Samantha Kofer has just been furloughed from her job as a lawyer with a huge Wall Street law firm. In other words, she lost her job due to downsizing and was escorted out of the building. The year is 2008. The country is in recession and jobs are few and far between. She is offered an opportunity to work at a legal aid clinic for one year without pay in Brady, Virginia, population 2200 in the heart of Appalachia. A far cry from the lifestyle she is used to in New York City, but decides to take the job. Moving out of the city to a quieter community will help her gain perspective on her future and determine what her next steps will be in her legal career.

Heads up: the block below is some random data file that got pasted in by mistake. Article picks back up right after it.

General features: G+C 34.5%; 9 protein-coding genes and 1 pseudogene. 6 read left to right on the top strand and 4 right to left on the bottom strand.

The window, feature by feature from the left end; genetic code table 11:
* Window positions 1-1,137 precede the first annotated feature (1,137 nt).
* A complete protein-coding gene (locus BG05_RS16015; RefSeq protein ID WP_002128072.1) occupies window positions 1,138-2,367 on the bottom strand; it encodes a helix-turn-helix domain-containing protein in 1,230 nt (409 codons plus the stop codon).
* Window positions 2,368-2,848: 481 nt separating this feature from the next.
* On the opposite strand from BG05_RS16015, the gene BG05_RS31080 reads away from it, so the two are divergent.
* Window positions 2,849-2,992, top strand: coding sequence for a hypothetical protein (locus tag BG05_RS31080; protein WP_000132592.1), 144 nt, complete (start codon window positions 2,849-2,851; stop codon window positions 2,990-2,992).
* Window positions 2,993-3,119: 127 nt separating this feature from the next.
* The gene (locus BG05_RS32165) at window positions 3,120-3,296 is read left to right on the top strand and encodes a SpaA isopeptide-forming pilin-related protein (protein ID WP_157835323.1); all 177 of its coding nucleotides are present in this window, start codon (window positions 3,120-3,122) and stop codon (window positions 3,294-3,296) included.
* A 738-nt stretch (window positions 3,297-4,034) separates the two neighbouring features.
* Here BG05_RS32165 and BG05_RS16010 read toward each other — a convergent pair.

Instead, this position with legal aid takes her into a dangerous world of coal mining, where she finds laws are broken daily, communities are divided in their beliefs and the land itself is under attack from large corporate companies whose only interest is increasing their own bank accounts no matter who gets in their way. Some of the locals are not happy to see a big-city lawyer in town and, in no time, Samantha finds herself deep amid litigation that turns deadly. And the secrets that the town of Brady as hidden for years slowly come to surface, causing fear, anger and even death.
John Grisham’s novels always entertain with intense courtroom action. Although ‘Gray Mountain’ does not contain as much courtroom drama as other books in his collection, it is a strong, passionate storyline about an industry that has deep roots in Appalachia you will find interesting.